Tina Helisten was the dancing diva of Williamsburg. The Finish hottie performed at venues throughout Brooklyn in the early 90s, and she performed at Gargoyle Mechanique and other venues in Manhattan. She was a local celebrity, and a poster girl for the new sensibility that was emerging on the Brooklyn waterfront at the time. This was a turn toward organic forms and weird environments, and away from the didactic allegories and imagery of the postmodern 1980s.
I was mesmerized by Tina Helisten one night at El Sensorium, a truly dystopian, Bladerunneresque club fast by the Williamsburg Bridge. The place was set low, in a semi-basement, and it was large and deep, and tricked out like a cross between a submarine and a rain forest. A throbbing bower of weirdness the likes of which I've never seen before or since.
Tina was dancing completely naked, in a flood of unearthly light and vapor. The club was full of water, in all phases of composition — from ice to waterfalls to rain to vapor. Clumps of wet moss covered the bar. And threaded throughout was a great ganglia of electrical circuitry to feed audio and lighting effects of every concoction. It was a city cabaret inspector's wet dream (pun intended). Sensorium was a slightly later and more evolved species in the netherworld of illegal nightclubs in Williamsburg in the 90s. (Galapagos was another, but because it was legal, it had a slight competitive disadvantage.)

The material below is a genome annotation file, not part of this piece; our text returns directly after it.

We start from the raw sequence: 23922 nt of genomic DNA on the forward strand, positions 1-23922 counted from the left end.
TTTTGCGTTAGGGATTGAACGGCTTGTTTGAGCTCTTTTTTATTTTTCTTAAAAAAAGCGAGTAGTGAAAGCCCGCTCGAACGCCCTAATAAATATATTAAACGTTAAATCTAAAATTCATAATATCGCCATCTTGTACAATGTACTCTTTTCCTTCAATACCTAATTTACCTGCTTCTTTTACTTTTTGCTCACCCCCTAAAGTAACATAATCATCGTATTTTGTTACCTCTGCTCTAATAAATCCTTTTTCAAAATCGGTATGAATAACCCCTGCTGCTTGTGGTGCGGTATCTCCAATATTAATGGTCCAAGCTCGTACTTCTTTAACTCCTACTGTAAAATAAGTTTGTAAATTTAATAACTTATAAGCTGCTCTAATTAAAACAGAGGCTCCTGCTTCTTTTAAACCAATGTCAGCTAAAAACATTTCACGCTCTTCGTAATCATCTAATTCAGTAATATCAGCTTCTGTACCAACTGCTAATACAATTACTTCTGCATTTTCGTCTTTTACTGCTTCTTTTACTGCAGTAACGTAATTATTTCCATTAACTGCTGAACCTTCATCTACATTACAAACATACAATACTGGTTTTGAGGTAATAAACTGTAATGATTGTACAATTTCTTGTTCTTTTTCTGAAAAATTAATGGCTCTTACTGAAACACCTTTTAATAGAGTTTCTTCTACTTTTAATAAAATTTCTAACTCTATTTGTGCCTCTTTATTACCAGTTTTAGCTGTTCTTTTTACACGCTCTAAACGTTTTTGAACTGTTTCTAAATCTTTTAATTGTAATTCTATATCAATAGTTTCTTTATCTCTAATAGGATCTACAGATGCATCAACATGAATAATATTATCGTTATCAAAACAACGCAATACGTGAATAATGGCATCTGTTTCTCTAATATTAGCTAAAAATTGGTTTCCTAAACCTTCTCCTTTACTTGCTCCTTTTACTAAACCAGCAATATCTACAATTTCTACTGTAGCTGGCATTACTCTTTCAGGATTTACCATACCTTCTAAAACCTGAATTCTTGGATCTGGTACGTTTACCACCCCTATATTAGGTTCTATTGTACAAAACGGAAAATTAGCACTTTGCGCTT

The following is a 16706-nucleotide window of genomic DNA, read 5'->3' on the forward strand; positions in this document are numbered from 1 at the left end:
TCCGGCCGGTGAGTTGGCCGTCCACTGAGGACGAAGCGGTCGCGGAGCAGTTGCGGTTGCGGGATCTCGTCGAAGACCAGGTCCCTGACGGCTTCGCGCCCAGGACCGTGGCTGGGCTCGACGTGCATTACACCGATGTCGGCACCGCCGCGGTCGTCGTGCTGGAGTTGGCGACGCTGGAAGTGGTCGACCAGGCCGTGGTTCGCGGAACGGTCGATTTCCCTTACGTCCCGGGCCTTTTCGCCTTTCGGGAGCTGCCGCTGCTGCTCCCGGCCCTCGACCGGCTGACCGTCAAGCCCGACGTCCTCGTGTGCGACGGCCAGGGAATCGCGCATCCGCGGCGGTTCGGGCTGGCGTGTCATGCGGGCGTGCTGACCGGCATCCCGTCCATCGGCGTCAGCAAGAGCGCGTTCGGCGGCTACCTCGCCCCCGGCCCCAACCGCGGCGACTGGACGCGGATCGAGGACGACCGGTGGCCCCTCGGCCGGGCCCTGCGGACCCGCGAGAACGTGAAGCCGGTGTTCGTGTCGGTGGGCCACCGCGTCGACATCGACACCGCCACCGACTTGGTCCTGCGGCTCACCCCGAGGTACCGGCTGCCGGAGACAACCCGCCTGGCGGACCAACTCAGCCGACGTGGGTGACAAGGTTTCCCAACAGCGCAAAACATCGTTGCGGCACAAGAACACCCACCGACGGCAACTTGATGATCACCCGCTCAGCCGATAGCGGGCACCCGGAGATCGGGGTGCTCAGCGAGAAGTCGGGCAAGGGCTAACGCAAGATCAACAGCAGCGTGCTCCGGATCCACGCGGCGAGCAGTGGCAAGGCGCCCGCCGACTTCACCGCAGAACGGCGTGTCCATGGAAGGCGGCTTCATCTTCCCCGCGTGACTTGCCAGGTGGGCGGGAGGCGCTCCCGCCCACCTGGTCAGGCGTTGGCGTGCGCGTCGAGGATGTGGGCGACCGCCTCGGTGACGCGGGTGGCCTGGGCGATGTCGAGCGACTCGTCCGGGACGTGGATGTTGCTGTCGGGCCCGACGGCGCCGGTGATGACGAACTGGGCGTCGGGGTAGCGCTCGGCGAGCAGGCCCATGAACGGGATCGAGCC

Tina was sexy as hell, and there was not a trace of irony or sleaze about her. And that was something quite new in an underground nightclub at that time. She was heathen grace. And feisty too. Nor was it just a rarefied clique of hipsters who drank her in. The place was packed, raucous, full of homeboys, club kids, wayward preppies, and bohemians. It was hardcore. But it was also imbued with a kind of urban code for which the word "chill" would have been an understatement.
This special mood and environment had been cultivated to near perfection by a few dozen visionaries. Though it is often associated with Williamsburg, the "warehouse" or "immersive" aesthetic evolved simultaneously at a few locations on the Lower East Side as well, notably at Gargoyle Mechanique and The Collective Unconscious.
The wizards of the movement were audio and installation artists, and guerrilla cultural activists. Performing artists came to the scene a little later, and they did not always "get it" at first. Tina got it. She and a handful of performers understood the movement implicitly. Dina Emerson, Ken Butler, Andrew Hampsas, Dan McKerreghan, Yvette Helin, Lauren Szold. And Dina was probably the first dancer to embody the scene, literally and metaphorically. A real goddess, with a way of engaging the weirdness of these environments that was vulnerable and captivating.
photo by Eva Schicker 1993